It’s easy to imagine how a penetrating brain event, where a foreign object punctures the skull and enters the cranial cavity, produces serious risk of a brain injury. The trauma from this is likely to sever nerves and or cause bleeding that increases pressure.
But there are other causes of brain injuries that can occur in situations where a brain injury seems less likely, though they can occasionally show up in detailed brain imaging scans such as an MRI or a CT scan. Here are three to watch out for:
Blood is supposed to move freely through the brain, however there are few areas for it to collect in case of an injury. A hematoma is when pools of this blood impact the ability of the brain to function correctly by flooding an area Hematomas can be described by location in the following three fashions: subdural, epidural or intracerebral.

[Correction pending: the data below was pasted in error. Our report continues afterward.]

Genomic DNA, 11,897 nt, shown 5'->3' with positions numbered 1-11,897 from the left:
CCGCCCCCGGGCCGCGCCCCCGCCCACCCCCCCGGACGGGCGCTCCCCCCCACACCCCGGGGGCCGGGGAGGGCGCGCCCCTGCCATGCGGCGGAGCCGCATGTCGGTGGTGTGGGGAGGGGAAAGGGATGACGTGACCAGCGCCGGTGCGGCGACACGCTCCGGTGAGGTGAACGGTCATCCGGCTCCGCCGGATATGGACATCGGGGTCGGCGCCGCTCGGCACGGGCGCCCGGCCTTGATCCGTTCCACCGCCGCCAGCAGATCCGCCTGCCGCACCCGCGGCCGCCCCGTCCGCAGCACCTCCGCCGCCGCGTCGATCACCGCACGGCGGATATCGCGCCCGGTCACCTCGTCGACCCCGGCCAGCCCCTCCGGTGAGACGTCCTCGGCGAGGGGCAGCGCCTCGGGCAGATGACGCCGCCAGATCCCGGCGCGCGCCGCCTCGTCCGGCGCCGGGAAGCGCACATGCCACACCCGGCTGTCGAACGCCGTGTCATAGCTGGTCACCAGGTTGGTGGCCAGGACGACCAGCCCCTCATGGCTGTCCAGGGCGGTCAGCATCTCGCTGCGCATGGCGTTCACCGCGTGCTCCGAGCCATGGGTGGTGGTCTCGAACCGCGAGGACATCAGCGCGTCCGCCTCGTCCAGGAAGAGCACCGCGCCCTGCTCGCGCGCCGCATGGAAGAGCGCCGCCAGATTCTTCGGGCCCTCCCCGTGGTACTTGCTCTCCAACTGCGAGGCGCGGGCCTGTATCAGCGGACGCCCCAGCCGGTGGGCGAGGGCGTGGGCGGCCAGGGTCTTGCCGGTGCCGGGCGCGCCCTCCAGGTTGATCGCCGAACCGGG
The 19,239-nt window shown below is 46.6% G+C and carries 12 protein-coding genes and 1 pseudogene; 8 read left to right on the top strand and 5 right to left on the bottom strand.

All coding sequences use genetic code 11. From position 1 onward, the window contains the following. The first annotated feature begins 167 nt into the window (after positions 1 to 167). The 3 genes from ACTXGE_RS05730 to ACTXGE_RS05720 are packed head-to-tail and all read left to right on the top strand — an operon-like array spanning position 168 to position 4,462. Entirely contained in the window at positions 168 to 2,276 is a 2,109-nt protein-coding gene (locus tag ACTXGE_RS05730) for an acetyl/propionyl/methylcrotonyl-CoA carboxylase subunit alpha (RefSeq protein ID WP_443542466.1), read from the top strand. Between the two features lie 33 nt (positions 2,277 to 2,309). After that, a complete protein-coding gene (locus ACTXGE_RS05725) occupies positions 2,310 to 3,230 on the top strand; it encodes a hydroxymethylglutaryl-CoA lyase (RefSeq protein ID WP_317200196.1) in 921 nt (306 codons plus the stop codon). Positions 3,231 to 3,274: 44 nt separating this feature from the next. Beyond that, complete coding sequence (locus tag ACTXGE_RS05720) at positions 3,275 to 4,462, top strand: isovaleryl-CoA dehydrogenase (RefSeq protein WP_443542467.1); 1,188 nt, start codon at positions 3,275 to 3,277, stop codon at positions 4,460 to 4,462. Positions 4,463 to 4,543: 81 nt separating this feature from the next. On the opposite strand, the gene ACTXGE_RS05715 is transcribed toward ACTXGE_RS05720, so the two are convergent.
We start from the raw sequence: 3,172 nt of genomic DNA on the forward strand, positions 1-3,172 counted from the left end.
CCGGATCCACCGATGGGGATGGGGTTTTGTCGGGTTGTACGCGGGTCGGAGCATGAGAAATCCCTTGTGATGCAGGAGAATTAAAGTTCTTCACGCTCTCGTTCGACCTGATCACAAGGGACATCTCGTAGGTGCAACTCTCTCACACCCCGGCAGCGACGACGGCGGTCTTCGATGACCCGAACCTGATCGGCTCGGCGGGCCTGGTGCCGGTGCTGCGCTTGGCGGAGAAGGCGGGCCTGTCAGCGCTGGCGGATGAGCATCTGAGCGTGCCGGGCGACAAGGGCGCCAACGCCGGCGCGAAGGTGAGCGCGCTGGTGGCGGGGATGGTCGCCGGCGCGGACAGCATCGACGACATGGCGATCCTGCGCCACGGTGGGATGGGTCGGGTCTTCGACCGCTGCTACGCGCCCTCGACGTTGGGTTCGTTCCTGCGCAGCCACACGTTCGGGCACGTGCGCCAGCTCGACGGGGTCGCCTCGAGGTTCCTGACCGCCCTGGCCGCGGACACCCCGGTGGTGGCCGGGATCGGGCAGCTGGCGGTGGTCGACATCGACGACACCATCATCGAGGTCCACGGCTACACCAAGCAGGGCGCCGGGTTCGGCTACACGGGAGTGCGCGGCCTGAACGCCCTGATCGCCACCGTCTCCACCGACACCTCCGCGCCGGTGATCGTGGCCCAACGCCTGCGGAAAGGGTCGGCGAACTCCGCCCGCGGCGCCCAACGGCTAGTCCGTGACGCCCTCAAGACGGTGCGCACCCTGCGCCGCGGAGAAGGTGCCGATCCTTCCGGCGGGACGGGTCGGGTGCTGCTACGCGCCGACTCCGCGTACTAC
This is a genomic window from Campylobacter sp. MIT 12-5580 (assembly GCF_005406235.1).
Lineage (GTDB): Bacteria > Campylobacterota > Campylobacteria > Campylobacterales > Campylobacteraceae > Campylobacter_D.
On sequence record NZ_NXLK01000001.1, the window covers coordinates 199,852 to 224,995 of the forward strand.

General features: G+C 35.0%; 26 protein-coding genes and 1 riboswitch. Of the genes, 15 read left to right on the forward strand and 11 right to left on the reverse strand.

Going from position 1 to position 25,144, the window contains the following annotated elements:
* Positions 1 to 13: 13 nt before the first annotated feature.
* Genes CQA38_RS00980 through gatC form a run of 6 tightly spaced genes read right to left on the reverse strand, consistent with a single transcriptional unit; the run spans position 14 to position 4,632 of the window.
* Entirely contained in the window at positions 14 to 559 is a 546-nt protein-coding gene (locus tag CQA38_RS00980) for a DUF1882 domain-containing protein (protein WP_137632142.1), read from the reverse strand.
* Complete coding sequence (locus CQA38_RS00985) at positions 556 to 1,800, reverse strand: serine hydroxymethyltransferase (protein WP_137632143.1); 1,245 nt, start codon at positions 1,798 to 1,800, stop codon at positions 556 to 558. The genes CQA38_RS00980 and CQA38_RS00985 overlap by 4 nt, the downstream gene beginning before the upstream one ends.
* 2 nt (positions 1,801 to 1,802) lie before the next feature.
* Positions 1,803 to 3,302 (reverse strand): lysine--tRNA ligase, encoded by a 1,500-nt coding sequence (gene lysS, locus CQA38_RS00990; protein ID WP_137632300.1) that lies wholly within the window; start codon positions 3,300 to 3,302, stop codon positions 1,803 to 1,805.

Diffuse Axonal Injury:
This is a medical term that is related to the whiplash action of the head in response to accelerating or decelerating forces. Basically, the connections in the brain are disrupted and potentially disconnected as the head moves out of relation to the rest of the body. This can cause widespread damage, although the effects may not be seen at first.
Contusions are commonly seen in pro sports as coaches make their injury reports, and are the visible bruising of the brain due to trauma. Oftentimes it is the impact of the brain onto the skull at a speed that makes the cushioning less effective. These should show up on MRIs or in other tests, but may not be visible during initial screenings.